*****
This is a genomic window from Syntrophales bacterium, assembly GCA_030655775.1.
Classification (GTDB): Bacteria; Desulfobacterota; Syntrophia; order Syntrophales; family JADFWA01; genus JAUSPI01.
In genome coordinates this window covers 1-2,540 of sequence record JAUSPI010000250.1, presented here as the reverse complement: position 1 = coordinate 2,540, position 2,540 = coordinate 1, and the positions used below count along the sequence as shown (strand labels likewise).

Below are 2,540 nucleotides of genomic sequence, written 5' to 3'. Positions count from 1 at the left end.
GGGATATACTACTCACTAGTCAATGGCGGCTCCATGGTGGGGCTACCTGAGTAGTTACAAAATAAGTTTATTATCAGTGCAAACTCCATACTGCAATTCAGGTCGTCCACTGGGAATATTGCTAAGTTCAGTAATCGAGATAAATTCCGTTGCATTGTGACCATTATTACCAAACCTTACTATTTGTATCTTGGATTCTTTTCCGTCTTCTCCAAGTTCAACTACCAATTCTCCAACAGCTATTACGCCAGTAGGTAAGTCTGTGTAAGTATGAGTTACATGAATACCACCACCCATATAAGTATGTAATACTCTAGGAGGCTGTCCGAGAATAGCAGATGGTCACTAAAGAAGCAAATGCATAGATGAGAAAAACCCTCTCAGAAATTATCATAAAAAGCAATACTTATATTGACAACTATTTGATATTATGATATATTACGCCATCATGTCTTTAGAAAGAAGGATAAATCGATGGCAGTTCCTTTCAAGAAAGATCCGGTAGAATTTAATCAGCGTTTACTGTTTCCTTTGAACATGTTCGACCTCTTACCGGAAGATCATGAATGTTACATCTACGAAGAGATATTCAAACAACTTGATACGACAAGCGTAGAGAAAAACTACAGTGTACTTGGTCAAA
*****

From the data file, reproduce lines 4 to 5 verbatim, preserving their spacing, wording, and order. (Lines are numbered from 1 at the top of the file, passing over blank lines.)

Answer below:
Below are 2,540 nucleotides of genomic sequence, written 5' to 3'. Positions count from 1 at the left end.
GGGATATACTACTCACTAGTCAATGGCGGCTCCATGGTGGGGCTACCTGAGTAGTTACAAAATAAGTTTATTATCAGTGCAAACTCCATACTGCAATTCAGGTCGTCCACTGGGAATATTGCTAAGTTCAGTAATCGAGATAAATTCCGTTGCATTGTGACCATTATTACCAAACCTTACTATTTGTATCTTGGATTCTTTTCCGTCTTCTCCAAGTTCAACTACCAATTCTCCAACAGCTATTACGCCAGTAGGTAAGTCTGTGTAAGTATGAGTTACATGAATACCACCACCCATATAAGTATGTAATACTCTAGGAGGCTGTCCGAGAATAGCAGATGGTCACTAAAGAAGCAAATGCATAGATGAGAAAAACCCTCTCAGAAATTATCATAAAAAGCAATACTTATATTGACAACTATTTGATATTATGATATATTACGCCATCATGTCTTTAGAAAGAAGGATAAATCGATGGCAGTTCCTTTCAAGAAAGATCCGGTAGAATTTAATCAGCGTTTACTGTTTCCTTTGAACATGTTCGACCTCTTACCGGAAGATCATGAATGTTACATCTACGAAGAGATATTCAAACAACTTGATACGACAAGCGTAGAGAAAAACTACAGTGTACTTGGTCAAA